Back when I was a sweet young thing of 15, I had already started studying voice and my teacher had me sing “Bess, You Is My Woman Now” with a soprano who was as white as I am. I had no idea at that time that there is a long history of white singers performing in this opera. Right after the Broadway debut, Lawrence Tibbett and Helen Jepson recorded excerpts. And there was a long period during which all-white or mostly-white casts sang it in some of the opera houses of Europe. It wasn’t until 1976 that Porgy and Bess was produced by an American opera company when the Houston Grand Opera cast Donnie Ray Albert and Clamma Dale, a production that eventually ran on Broadway—and won a Tony Award). Read more »
Joyce DiDonato is taking her Mary Stuart on the road, so to speak. She’ll sing it in London, Berlin, and Barcelona. She’ll be working with Patrice Caurier as director. For those who want an idea of what to expect, the Met has now released on DVD last season’s production of Maria Stuarda. It’ll be interesting to see how DiDonato’s portrayal changes and grows with different directors and increased familiarity with the role. I’m also curious to see how she’s received in this role abroad. Read more »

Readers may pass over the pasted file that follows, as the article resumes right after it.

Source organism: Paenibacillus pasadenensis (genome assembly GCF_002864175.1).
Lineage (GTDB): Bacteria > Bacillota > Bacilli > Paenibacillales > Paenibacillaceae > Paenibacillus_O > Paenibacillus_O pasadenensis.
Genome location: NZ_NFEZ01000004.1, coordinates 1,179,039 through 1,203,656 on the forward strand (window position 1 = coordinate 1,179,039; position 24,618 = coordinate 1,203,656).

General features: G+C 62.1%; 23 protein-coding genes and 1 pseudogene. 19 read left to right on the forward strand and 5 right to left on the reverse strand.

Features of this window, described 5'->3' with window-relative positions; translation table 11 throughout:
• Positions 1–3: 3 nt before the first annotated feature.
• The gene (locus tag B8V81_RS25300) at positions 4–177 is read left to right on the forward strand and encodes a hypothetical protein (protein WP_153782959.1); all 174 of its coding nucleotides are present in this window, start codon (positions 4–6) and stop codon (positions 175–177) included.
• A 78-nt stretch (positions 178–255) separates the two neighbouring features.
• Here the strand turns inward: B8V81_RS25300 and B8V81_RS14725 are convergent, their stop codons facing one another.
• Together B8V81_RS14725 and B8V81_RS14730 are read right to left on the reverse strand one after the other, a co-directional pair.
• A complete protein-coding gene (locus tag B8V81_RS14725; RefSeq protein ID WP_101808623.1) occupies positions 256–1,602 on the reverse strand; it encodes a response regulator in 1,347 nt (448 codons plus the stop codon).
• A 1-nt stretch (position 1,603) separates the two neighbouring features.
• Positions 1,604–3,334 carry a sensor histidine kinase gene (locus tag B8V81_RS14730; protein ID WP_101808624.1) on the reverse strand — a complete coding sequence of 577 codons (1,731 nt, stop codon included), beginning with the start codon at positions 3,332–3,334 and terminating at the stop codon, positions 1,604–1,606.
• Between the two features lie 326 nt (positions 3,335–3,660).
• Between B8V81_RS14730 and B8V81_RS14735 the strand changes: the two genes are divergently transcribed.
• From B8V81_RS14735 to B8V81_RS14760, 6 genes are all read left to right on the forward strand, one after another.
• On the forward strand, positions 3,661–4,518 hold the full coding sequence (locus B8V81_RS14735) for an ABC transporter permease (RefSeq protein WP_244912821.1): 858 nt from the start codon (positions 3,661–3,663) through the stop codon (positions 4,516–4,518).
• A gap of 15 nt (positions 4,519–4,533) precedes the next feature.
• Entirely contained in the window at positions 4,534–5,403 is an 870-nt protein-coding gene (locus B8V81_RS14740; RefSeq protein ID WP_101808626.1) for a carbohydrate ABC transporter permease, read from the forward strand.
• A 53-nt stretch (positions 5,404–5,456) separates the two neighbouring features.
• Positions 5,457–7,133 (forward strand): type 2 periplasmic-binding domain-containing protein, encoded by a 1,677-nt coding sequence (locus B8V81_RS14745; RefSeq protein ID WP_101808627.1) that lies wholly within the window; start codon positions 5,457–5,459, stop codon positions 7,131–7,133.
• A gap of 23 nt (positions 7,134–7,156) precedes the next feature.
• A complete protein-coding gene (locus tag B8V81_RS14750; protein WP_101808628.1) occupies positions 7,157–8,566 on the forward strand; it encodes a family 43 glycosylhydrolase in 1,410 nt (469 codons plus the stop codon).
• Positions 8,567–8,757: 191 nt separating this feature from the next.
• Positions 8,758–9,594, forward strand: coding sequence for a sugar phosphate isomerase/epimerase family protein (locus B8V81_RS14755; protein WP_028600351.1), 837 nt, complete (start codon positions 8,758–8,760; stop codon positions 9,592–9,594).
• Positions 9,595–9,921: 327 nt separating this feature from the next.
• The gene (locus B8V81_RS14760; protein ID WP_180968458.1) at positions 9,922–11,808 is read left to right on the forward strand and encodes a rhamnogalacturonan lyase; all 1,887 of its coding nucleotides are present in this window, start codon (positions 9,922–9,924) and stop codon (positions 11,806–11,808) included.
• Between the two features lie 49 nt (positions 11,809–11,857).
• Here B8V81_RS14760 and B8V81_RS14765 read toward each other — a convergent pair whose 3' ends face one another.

George Benjamin’s 2012 opera Written on Skin received great acclaim at its opening at the Festival d’Aix-en-Provence, and the Royal Opera quickly mounted it in March 2013. Seen in this DVD from Opus Arte, the work has a great deal going for it: an impeccable cast of committed singing actors, Benjamin himself as conductor, a libretto (here called “text”) by the modernist British playwright Martin Crimp, and the excellent forces of the Orchestra of the Royal Opera House. Read more »
The sea, the sky, the wind, the storms that are so frequently depicted in the music of Benjamin Britten are brilliantly illuminated in the new DVD of Peter Grimes on Aldeburgh Beach, a collaboration between Aldeburgh Music, film director Margaret Williams, and stage director Tim Albery.
As part of the celebration of the three-year long restoration of the Theatre Royal de Liege (and, from what we can see in this DVD it is a glorious restoration indeed), the Opera Royal de Wallonie went all the way to find as Belgian an operatic experience as was possible.
Verdi’s Macbeth poses a challenge to any company with the audacity to mount it.
Having recently reviewed Glass’s The Perfect American on this site and participated in spirited discussions about the film Saving Mr. Banks, it is perhaps not surprising that Walt Disney should spring to my mind as I watched the Unitel Classica video of Die Zauberflote from the floating stage of the Bregenzer Festspiele.